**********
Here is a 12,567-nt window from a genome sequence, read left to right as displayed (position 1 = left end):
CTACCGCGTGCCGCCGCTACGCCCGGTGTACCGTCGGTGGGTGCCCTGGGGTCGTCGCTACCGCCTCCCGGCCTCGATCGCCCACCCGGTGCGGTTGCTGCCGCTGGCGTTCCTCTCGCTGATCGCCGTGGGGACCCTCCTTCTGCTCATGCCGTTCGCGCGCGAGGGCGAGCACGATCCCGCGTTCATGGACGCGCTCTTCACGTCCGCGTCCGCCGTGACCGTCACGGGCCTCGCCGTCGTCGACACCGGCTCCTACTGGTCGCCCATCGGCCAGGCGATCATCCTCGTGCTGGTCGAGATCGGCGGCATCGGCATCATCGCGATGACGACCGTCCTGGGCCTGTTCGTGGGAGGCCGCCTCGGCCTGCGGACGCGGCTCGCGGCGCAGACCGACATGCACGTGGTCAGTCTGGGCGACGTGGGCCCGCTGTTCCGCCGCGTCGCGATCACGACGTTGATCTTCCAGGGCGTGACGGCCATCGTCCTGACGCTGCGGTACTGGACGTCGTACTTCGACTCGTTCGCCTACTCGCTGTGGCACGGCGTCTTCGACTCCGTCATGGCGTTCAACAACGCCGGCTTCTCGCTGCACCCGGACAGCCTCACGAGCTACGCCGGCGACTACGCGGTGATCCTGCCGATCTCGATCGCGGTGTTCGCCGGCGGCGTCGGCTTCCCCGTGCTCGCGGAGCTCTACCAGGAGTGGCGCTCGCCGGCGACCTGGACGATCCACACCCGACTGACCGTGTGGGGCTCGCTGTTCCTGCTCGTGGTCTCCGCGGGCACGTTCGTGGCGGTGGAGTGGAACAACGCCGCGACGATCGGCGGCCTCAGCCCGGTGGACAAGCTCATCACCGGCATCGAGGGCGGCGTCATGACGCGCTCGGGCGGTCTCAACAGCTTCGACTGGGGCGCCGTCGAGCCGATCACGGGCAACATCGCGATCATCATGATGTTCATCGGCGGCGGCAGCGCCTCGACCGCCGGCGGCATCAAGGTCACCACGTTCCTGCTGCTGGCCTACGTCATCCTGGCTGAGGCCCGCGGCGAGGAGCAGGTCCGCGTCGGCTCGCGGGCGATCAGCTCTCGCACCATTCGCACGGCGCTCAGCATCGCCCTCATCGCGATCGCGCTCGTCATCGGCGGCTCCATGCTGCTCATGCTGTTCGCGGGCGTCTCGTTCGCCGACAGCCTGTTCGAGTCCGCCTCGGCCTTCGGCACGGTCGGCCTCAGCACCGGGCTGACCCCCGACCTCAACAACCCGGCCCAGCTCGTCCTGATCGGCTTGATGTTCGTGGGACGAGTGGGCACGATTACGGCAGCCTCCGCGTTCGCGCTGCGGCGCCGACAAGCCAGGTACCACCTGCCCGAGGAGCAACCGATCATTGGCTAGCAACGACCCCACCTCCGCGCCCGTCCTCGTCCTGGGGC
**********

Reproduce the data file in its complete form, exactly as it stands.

Here is a 12,567-nt window from a genome sequence, read left to right as displayed (position 1 = left end):
CTACCGCGTGCCGCCGCTACGCCCGGTGTACCGTCGGTGGGTGCCCTGGGGTCGTCGCTACCGCCTCCCGGCCTCGATCGCCCACCCGGTGCGGTTGCTGCCGCTGGCGTTCCTCTCGCTGATCGCCGTGGGGACCCTCCTTCTGCTCATGCCGTTCGCGCGCGAGGGCGAGCACGATCCCGCGTTCATGGACGCGCTCTTCACGTCCGCGTCCGCCGTGACCGTCACGGGCCTCGCCGTCGTCGACACCGGCTCCTACTGGTCGCCCATCGGCCAGGCGATCATCCTCGTGCTGGTCGAGATCGGCGGCATCGGCATCATCGCGATGACGACCGTCCTGGGCCTGTTCGTGGGAGGCCGCCTCGGCCTGCGGACGCGGCTCGCGGCGCAGACCGACATGCACGTGGTCAGTCTGGGCGACGTGGGCCCGCTGTTCCGCCGCGTCGCGATCACGACGTTGATCTTCCAGGGCGTGACGGCCATCGTCCTGACGCTGCGGTACTGGACGTCGTACTTCGACTCGTTCGCCTACTCGCTGTGGCACGGCGTCTTCGACTCCGTCATGGCGTTCAACAACGCCGGCTTCTCGCTGCACCCGGACAGCCTCACGAGCTACGCCGGCGACTACGCGGTGATCCTGCCGATCTCGATCGCGGTGTTCGCCGGCGGCGTCGGCTTCCCCGTGCTCGCGGAGCTCTACCAGGAGTGGCGCTCGCCGGCGACCTGGACGATCCACACCCGACTGACCGTGTGGGGCTCGCTGTTCCTGCTCGTGGTCTCCGCGGGCACGTTCGTGGCGGTGGAGTGGAACAACGCCGCGACGATCGGCGGCCTCAGCCCGGTGGACAAGCTCATCACCGGCATCGAGGGCGGCGTCATGACGCGCTCGGGCGGTCTCAACAGCTTCGACTGGGGCGCCGTCGAGCCGATCACGGGCAACATCGCGATCATCATGATGTTCATCGGCGGCGGCAGCGCCTCGACCGCCGGCGGCATCAAGGTCACCACGTTCCTGCTGCTGGCCTACGTCATCCTGGCTGAGGCCCGCGGCGAGGAGCAGGTCCGCGTCGGCTCGCGGGCGATCAGCTCTCGCACCATTCGCACGGCGCTCAGCATCGCCCTCATCGCGATCGCGCTCGTCATCGGCGGCTCCATGCTGCTCATGCTGTTCGCGGGCGTCTCGTTCGCCGACAGCCTGTTCGAGTCCGCCTCGGCCTTCGGCACGGTCGGCCTCAGCACCGGGCTGACCCCCGACCTCAACAACCCGGCCCAGCTCGTCCTGATCGGCTTGATGTTCGTGGGACGAGTGGGCACGATTACGGCAGCCTCCGCGTTCGCGCTGCGGCGCCGACAAGCCAGGTACCACCTGCCCGAGGAGCAACCGATCATTGGCTAGCAACGACCCCACCTCCGCGCCCGTCCTCGTCCTGGGGC